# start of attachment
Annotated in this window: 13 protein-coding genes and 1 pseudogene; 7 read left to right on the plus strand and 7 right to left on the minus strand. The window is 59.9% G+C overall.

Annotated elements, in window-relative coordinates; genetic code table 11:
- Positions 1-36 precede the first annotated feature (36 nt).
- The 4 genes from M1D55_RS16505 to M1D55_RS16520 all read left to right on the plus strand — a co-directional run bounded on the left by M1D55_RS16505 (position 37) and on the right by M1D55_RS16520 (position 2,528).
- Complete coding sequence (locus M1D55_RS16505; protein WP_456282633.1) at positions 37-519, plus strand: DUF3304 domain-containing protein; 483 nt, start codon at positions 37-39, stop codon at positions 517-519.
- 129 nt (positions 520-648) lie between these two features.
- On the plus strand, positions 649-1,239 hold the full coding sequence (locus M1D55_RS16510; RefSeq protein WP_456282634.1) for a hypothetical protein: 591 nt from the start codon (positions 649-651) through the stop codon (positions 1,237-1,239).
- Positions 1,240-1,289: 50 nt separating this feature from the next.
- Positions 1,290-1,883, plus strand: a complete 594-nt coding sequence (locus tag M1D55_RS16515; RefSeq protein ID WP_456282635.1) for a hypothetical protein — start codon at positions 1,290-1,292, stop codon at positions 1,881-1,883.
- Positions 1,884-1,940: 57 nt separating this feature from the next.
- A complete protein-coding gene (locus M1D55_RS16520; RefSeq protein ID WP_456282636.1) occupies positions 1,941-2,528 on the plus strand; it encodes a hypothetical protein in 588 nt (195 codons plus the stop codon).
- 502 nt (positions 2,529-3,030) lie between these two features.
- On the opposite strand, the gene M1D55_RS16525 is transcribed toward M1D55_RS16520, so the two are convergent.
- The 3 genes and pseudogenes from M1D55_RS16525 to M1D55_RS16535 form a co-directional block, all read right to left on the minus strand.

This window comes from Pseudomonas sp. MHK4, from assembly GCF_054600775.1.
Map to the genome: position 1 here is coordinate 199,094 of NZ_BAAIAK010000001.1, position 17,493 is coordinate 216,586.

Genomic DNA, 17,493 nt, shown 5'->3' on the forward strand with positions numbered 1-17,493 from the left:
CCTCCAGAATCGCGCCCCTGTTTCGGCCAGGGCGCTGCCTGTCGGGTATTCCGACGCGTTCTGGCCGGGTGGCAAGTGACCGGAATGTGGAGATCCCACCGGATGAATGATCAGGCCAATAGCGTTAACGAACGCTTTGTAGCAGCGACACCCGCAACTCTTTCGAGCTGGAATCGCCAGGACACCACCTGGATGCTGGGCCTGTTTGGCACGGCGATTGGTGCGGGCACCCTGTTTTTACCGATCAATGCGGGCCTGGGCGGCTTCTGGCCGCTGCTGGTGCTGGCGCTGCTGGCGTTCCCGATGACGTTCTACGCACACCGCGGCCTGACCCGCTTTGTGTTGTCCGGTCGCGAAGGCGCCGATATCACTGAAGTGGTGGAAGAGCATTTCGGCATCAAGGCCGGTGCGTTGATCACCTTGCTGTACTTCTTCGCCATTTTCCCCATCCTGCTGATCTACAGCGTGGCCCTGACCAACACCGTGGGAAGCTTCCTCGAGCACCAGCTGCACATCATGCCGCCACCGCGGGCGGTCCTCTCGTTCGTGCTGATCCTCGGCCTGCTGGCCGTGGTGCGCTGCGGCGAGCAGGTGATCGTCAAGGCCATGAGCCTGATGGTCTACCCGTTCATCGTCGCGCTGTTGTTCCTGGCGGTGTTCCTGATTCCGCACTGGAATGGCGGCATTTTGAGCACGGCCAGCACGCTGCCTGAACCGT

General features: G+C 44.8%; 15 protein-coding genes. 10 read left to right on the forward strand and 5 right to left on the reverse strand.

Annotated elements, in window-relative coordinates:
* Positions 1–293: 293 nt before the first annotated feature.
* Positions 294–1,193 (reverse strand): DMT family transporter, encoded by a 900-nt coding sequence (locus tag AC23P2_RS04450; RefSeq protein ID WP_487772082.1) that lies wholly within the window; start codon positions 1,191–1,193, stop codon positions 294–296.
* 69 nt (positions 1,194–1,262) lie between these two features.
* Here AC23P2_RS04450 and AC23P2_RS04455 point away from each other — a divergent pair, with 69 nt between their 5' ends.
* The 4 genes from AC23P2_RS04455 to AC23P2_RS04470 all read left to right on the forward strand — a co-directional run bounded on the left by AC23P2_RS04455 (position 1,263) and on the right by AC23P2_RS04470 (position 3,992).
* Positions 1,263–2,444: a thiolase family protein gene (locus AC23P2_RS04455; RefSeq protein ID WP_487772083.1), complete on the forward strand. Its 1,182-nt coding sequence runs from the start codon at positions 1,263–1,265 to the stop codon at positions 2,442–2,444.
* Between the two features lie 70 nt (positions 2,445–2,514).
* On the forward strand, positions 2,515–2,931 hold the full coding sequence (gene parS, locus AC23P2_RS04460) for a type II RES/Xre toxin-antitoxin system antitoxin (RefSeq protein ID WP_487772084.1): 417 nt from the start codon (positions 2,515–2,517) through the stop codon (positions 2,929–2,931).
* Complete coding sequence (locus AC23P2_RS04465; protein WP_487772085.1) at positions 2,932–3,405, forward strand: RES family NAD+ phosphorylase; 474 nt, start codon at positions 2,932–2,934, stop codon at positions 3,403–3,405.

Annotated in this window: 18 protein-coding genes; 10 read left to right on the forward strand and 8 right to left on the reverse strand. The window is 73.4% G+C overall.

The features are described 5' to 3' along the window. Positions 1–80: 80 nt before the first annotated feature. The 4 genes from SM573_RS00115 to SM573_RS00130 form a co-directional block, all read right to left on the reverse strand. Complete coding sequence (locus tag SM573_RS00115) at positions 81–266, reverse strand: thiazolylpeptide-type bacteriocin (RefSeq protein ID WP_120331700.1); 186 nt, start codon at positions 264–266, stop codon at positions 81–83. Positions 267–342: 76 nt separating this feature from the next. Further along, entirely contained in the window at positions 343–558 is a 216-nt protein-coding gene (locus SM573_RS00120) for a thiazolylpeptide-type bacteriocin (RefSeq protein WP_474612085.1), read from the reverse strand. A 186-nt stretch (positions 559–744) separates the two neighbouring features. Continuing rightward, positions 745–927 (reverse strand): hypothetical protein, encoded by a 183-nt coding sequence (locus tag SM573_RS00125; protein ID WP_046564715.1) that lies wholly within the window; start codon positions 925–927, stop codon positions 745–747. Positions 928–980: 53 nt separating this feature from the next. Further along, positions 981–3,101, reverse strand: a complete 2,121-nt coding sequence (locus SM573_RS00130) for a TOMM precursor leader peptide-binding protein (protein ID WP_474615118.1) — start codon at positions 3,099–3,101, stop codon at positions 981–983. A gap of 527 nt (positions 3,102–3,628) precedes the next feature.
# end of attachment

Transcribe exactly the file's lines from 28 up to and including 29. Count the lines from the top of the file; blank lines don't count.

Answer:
* On the forward strand, positions 2,515–2,931 hold the full coding sequence (gene parS, locus AC23P2_RS04460) for a type II RES/Xre toxin-antitoxin system antitoxin (RefSeq protein ID WP_487772084.1): 417 nt from the start codon (positions 2,515–2,517) through the stop codon (positions 2,929–2,931).
* Complete coding sequence (locus AC23P2_RS04465; protein WP_487772085.1) at positions 2,932–3,405, forward strand: RES family NAD+ phosphorylase; 474 nt, start codon at positions 2,932–2,934, stop codon at positions 3,403–3,405.